There is a scene in the movie The Guardian, where after their helicopter crashes into the ocean, the pilot tells the crew, “not to worry, their shipmates will find them. The Coast Guard always finds who they’re looking for.” And the United States Coast Guard usually does find who they set out to look for.
When the revelation that Bowe Bergdahl had attended Cape May’s Coast Guard boot camp in 2006, but left early, Time magazine wrote about it in their blog section. Mark Thompson’s article “seems” to imply that the Coast Guard might be an inferior branch of the military when compared to the Army. At least that’s the take away of many readers I’ve spoken with about the story.
Thompson’s article says: “The fact raises questions on a third front that has nothing to do with how Bergdahl came to be captured by the Taliban, or how much the Obama Administration did to win his freedom May 31 in an exchange for five senior Taliban leaders: why did the Army let a failed Coast Guardsman join its ranks?
Now it might just be me, but it seems that Time or Thompson, are implying that the Army should not have even looked at Bergdahl if the Coast Guard cast him aside. Not just that he wasn’t good enough for the Coast Guard, but why should the Army even consider anyone who applied to the Coast Guard in the first place.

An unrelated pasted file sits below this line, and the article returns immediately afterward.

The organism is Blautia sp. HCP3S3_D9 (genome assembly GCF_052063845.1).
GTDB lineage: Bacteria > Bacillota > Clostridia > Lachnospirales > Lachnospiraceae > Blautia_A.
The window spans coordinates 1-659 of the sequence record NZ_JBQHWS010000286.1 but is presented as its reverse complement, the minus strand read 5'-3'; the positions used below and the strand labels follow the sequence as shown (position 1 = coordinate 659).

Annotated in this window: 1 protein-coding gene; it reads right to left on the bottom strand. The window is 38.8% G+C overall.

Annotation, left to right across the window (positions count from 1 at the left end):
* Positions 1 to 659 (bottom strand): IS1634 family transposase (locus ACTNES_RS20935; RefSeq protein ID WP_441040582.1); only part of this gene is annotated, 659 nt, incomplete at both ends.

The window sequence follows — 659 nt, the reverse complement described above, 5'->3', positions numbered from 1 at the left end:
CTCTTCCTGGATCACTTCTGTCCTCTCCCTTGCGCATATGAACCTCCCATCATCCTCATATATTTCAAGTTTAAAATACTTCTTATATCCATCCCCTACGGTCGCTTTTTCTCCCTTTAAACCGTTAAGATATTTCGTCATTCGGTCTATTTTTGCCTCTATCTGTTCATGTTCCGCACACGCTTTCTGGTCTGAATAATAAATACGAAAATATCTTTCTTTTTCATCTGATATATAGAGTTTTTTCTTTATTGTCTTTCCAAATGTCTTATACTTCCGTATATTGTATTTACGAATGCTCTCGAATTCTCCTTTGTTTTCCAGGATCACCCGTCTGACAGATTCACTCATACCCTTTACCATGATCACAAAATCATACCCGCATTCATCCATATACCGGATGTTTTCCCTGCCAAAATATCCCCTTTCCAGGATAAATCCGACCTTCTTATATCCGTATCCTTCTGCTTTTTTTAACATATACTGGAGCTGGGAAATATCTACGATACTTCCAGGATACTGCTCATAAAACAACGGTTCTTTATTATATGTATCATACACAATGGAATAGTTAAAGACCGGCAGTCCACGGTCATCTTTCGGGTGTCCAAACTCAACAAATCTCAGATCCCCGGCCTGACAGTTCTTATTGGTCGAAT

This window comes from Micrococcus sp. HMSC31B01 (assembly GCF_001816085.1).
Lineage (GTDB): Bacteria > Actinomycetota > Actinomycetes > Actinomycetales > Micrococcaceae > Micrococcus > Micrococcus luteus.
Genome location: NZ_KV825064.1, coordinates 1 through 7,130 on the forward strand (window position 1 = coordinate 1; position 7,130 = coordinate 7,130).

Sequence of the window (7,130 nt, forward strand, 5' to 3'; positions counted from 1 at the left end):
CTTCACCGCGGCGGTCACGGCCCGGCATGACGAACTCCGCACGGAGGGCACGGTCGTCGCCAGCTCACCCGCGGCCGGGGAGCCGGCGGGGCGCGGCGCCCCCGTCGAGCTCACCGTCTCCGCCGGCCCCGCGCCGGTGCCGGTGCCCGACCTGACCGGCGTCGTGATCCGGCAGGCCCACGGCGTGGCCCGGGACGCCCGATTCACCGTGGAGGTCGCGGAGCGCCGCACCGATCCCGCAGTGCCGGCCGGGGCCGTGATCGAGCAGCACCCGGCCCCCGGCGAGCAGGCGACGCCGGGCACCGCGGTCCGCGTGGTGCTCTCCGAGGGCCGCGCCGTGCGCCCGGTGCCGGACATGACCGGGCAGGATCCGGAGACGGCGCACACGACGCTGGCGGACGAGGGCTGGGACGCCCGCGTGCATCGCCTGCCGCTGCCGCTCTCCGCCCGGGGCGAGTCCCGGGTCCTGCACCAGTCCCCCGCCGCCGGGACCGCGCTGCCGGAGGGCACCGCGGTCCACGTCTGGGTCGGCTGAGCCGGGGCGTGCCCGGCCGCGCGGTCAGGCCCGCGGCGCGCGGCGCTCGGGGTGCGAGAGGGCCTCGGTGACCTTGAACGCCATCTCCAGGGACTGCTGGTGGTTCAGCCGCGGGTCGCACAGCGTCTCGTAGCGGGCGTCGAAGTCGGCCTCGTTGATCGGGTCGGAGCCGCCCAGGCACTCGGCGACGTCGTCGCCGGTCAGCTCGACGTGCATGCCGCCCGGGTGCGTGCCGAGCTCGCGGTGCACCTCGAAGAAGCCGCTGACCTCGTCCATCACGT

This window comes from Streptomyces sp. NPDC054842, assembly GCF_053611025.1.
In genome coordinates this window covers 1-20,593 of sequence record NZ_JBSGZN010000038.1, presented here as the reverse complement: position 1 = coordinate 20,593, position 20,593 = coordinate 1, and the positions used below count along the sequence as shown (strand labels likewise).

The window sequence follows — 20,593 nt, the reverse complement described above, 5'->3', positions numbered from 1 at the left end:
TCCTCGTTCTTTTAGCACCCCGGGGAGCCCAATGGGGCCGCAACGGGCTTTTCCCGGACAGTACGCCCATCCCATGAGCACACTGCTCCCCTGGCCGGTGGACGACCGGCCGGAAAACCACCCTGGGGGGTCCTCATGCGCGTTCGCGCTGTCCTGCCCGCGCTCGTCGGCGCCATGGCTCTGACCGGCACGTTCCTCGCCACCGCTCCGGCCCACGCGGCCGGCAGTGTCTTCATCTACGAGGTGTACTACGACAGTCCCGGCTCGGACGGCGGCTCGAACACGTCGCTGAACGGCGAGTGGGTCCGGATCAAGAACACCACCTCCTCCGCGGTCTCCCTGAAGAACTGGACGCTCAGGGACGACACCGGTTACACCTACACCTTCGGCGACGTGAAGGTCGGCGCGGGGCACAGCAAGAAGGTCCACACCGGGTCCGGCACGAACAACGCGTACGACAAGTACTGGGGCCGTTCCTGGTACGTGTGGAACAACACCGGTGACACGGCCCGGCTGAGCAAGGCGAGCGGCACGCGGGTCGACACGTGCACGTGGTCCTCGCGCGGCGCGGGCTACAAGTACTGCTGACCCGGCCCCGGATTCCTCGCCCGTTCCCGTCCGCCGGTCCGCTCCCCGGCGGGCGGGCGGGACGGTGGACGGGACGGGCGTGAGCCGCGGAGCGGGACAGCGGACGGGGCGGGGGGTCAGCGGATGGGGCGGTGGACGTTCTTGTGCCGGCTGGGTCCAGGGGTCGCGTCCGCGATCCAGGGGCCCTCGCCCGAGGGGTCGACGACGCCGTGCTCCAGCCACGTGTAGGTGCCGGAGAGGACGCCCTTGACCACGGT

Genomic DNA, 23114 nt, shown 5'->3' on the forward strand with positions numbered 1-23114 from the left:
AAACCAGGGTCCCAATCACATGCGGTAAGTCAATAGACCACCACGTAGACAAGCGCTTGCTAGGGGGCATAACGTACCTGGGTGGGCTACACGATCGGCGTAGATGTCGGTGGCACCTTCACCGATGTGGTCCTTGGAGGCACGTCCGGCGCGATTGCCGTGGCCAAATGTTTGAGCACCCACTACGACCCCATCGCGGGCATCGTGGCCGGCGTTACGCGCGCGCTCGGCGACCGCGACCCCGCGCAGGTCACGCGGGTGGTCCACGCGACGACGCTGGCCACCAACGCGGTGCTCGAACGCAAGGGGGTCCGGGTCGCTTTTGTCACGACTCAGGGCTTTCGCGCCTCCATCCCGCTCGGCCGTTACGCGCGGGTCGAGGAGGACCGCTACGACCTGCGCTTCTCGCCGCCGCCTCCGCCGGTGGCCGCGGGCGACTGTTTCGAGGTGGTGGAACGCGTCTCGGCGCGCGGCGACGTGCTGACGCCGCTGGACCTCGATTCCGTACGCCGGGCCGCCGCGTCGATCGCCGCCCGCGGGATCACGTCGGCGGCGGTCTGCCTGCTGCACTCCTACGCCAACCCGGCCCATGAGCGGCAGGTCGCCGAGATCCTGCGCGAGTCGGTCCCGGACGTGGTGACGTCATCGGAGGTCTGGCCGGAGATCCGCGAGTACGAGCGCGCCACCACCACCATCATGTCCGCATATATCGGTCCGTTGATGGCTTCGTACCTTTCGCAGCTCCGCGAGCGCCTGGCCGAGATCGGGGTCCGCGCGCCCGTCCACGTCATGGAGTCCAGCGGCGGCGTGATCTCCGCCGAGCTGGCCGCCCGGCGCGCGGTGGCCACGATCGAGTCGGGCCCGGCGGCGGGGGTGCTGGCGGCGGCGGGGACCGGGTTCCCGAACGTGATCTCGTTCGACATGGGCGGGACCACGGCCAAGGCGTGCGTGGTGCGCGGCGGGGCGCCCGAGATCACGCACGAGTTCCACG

When the kids come through Cape May, at TRACEN, the Training Center of the enlisted corp of the US Coast Guard they are put through a rigorous eight weeks of basic training. The center’s motto of “It’s not just eight weeks,” encourages the recruits to prepare in advance for the physical training they will receive. They will receive a lot of training.
The acceptance rate of recruit enlistment rivals that of many Ivy league schools. The Coast Guard training program matches up against any other branch of the military in the United States. The Coast Guard trains in the business of saving lives at sea.
The level of dedication to saving lives, and the mental crispness of the shipmates when they graduate is superior quality. It’s not really clear in Mark Thompson’s article in Time, what position he is taking. Public perception, of any branch of the military, let alone the Coast Guard, must remain untarnished in my opinion.
Personally, anyone bad mouthing the Coast Guard is unacceptable.
For an extensive look into a typical lifesaving trip of a Coast Guard crew, check out Bill Springer’s Blog on rescue swimmers.
John, I did not read the Bergdahl/Coast Guard story that way. To me, I simply felt that once you fail out of one service – not just move on from a service, but actually fail out – then it’s clear that you are not cut out for military service. I would have felt the same if it was reversed, and Bergdahl had failed out of basic training and then applied to the Coast Guard.
Thanks Mark, I just felt that the writer wasn’t clear. In a Coast Guard group page there were many other similar impressions. It could be left up to the reader to decide. This was just my take.
I agree the writer could have been clearer.